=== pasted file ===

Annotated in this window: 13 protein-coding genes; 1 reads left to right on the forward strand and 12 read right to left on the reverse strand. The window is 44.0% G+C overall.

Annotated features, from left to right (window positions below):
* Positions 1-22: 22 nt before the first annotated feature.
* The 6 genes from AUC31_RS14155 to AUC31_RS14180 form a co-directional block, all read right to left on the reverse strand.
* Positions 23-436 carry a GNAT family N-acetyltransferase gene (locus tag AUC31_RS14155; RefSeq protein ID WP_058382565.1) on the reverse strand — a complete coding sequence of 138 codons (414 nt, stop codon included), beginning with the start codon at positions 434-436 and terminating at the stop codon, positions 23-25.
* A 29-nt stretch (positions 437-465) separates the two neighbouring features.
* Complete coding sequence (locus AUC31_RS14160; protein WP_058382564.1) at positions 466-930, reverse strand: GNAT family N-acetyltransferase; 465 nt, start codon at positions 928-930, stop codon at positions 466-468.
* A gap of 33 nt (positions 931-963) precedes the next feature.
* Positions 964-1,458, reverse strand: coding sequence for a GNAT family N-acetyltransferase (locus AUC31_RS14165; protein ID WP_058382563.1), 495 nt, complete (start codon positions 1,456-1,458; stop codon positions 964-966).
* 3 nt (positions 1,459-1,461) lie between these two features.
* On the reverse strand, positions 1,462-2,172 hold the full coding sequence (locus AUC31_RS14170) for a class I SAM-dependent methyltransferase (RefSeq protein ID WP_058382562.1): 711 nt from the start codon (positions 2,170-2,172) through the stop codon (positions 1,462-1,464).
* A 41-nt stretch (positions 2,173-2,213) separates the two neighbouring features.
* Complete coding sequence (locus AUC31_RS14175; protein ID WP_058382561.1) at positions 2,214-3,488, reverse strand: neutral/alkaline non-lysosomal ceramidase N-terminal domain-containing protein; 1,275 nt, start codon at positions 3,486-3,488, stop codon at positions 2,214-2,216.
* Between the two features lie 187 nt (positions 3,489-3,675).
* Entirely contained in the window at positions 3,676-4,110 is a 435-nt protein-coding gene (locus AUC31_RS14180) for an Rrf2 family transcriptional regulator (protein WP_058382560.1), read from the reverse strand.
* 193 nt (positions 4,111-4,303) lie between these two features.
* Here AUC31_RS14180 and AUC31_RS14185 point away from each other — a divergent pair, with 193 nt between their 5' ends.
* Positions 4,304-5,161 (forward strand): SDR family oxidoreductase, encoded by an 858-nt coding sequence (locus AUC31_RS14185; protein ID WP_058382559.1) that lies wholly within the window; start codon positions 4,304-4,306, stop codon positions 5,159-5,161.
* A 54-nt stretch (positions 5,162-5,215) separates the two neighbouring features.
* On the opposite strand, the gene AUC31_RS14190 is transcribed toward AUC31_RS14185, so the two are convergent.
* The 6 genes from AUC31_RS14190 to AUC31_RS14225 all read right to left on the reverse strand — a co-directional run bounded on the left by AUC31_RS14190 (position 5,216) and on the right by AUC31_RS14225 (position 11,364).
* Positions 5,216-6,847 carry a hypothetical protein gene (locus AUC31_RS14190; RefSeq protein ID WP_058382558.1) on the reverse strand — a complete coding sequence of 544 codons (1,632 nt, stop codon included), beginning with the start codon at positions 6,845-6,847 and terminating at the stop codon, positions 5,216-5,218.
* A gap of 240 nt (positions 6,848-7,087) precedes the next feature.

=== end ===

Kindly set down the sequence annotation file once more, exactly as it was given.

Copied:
Annotated in this window: 13 protein-coding genes; 1 reads left to right on the forward strand and 12 read right to left on the reverse strand. The window is 44.0% G+C overall.

Annotated features, from left to right (window positions below):
* Positions 1-22: 22 nt before the first annotated feature.
* The 6 genes from AUC31_RS14155 to AUC31_RS14180 form a co-directional block, all read right to left on the reverse strand.
* Positions 23-436 carry a GNAT family N-acetyltransferase gene (locus tag AUC31_RS14155; RefSeq protein ID WP_058382565.1) on the reverse strand — a complete coding sequence of 138 codons (414 nt, stop codon included), beginning with the start codon at positions 434-436 and terminating at the stop codon, positions 23-25.
* A 29-nt stretch (positions 437-465) separates the two neighbouring features.
* Complete coding sequence (locus AUC31_RS14160; protein WP_058382564.1) at positions 466-930, reverse strand: GNAT family N-acetyltransferase; 465 nt, start codon at positions 928-930, stop codon at positions 466-468.
* A gap of 33 nt (positions 931-963) precedes the next feature.
* Positions 964-1,458, reverse strand: coding sequence for a GNAT family N-acetyltransferase (locus AUC31_RS14165; protein ID WP_058382563.1), 495 nt, complete (start codon positions 1,456-1,458; stop codon positions 964-966).
* 3 nt (positions 1,459-1,461) lie between these two features.
* On the reverse strand, positions 1,462-2,172 hold the full coding sequence (locus AUC31_RS14170) for a class I SAM-dependent methyltransferase (RefSeq protein ID WP_058382562.1): 711 nt from the start codon (positions 2,170-2,172) through the stop codon (positions 1,462-1,464).
* A 41-nt stretch (positions 2,173-2,213) separates the two neighbouring features.
* Complete coding sequence (locus AUC31_RS14175; protein ID WP_058382561.1) at positions 2,214-3,488, reverse strand: neutral/alkaline non-lysosomal ceramidase N-terminal domain-containing protein; 1,275 nt, start codon at positions 3,486-3,488, stop codon at positions 2,214-2,216.
* Between the two features lie 187 nt (positions 3,489-3,675).
* Entirely contained in the window at positions 3,676-4,110 is a 435-nt protein-coding gene (locus AUC31_RS14180) for an Rrf2 family transcriptional regulator (protein WP_058382560.1), read from the reverse strand.
* 193 nt (positions 4,111-4,303) lie between these two features.
* Here AUC31_RS14180 and AUC31_RS14185 point away from each other — a divergent pair, with 193 nt between their 5' ends.
* Positions 4,304-5,161 (forward strand): SDR family oxidoreductase, encoded by an 858-nt coding sequence (locus AUC31_RS14185; protein ID WP_058382559.1) that lies wholly within the window; start codon positions 4,304-4,306, stop codon positions 5,159-5,161.
* A 54-nt stretch (positions 5,162-5,215) separates the two neighbouring features.
* On the opposite strand, the gene AUC31_RS14190 is transcribed toward AUC31_RS14185, so the two are convergent.
* The 6 genes from AUC31_RS14190 to AUC31_RS14225 all read right to left on the reverse strand — a co-directional run bounded on the left by AUC31_RS14190 (position 5,216) and on the right by AUC31_RS14225 (position 11,364).
* Positions 5,216-6,847 carry a hypothetical protein gene (locus AUC31_RS14190; RefSeq protein ID WP_058382558.1) on the reverse strand — a complete coding sequence of 544 codons (1,632 nt, stop codon included), beginning with the start codon at positions 6,845-6,847 and terminating at the stop codon, positions 5,216-5,218.
* A gap of 240 nt (positions 6,848-7,087) precedes the next feature.